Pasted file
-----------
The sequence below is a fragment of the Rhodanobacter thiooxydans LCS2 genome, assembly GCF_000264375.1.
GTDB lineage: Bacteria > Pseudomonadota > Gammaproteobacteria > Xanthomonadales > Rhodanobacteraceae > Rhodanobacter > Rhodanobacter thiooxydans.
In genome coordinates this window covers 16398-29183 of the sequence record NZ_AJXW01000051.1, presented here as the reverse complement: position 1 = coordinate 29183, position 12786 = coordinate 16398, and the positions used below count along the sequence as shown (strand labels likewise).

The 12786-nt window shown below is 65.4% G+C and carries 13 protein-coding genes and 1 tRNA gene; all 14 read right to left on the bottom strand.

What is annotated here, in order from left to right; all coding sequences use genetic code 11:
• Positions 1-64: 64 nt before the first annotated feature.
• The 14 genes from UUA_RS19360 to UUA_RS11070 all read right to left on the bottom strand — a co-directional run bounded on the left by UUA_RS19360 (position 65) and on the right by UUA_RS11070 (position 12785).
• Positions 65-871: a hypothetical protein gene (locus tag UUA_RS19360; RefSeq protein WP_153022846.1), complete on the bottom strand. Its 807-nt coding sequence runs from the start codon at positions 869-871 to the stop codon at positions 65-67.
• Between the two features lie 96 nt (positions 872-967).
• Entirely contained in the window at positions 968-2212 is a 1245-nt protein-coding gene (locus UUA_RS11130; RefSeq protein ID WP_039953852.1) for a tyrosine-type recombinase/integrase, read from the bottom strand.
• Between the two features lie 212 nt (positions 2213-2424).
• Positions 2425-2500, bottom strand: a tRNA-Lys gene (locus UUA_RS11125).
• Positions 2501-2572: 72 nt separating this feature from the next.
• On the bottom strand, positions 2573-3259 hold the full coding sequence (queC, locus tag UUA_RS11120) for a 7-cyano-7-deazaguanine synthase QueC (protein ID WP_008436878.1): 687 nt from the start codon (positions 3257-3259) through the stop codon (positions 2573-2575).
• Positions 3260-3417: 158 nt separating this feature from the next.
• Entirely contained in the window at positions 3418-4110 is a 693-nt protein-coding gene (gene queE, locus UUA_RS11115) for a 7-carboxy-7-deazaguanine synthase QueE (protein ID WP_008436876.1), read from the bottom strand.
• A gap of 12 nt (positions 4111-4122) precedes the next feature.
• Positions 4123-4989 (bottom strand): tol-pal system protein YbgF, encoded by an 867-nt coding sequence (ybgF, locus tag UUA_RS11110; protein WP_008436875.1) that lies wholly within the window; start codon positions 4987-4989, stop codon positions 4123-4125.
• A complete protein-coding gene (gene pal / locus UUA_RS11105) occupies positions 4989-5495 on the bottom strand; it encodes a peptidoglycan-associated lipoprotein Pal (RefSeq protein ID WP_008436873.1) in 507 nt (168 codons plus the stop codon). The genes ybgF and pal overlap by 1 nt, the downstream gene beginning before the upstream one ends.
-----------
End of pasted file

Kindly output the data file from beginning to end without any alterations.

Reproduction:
The sequence below is a fragment of the Rhodanobacter thiooxydans LCS2 genome, assembly GCF_000264375.1.
GTDB lineage: Bacteria > Pseudomonadota > Gammaproteobacteria > Xanthomonadales > Rhodanobacteraceae > Rhodanobacter > Rhodanobacter thiooxydans.
In genome coordinates this window covers 16398-29183 of the sequence record NZ_AJXW01000051.1, presented here as the reverse complement: position 1 = coordinate 29183, position 12786 = coordinate 16398, and the positions used below count along the sequence as shown (strand labels likewise).

The 12786-nt window shown below is 65.4% G+C and carries 13 protein-coding genes and 1 tRNA gene; all 14 read right to left on the bottom strand.

What is annotated here, in order from left to right; all coding sequences use genetic code 11:
• Positions 1-64: 64 nt before the first annotated feature.
• The 14 genes from UUA_RS19360 to UUA_RS11070 all read right to left on the bottom strand — a co-directional run bounded on the left by UUA_RS19360 (position 65) and on the right by UUA_RS11070 (position 12785).
• Positions 65-871: a hypothetical protein gene (locus tag UUA_RS19360; RefSeq protein WP_153022846.1), complete on the bottom strand. Its 807-nt coding sequence runs from the start codon at positions 869-871 to the stop codon at positions 65-67.
• Between the two features lie 96 nt (positions 872-967).
• Entirely contained in the window at positions 968-2212 is a 1245-nt protein-coding gene (locus UUA_RS11130; RefSeq protein ID WP_039953852.1) for a tyrosine-type recombinase/integrase, read from the bottom strand.
• Between the two features lie 212 nt (positions 2213-2424).
• Positions 2425-2500, bottom strand: a tRNA-Lys gene (locus UUA_RS11125).
• Positions 2501-2572: 72 nt separating this feature from the next.
• On the bottom strand, positions 2573-3259 hold the full coding sequence (queC, locus tag UUA_RS11120) for a 7-cyano-7-deazaguanine synthase QueC (protein ID WP_008436878.1): 687 nt from the start codon (positions 3257-3259) through the stop codon (positions 2573-2575).
• Positions 3260-3417: 158 nt separating this feature from the next.
• Entirely contained in the window at positions 3418-4110 is a 693-nt protein-coding gene (gene queE, locus UUA_RS11115) for a 7-carboxy-7-deazaguanine synthase QueE (protein ID WP_008436876.1), read from the bottom strand.
• A gap of 12 nt (positions 4111-4122) precedes the next feature.
• Positions 4123-4989 (bottom strand): tol-pal system protein YbgF, encoded by an 867-nt coding sequence (ybgF, locus tag UUA_RS11110; protein WP_008436875.1) that lies wholly within the window; start codon positions 4987-4989, stop codon positions 4123-4125.
• A complete protein-coding gene (gene pal / locus UUA_RS11105) occupies positions 4989-5495 on the bottom strand; it encodes a peptidoglycan-associated lipoprotein Pal (RefSeq protein ID WP_008436873.1) in 507 nt (168 codons plus the stop codon). The genes ybgF and pal overlap by 1 nt, the downstream gene beginning before the upstream one ends.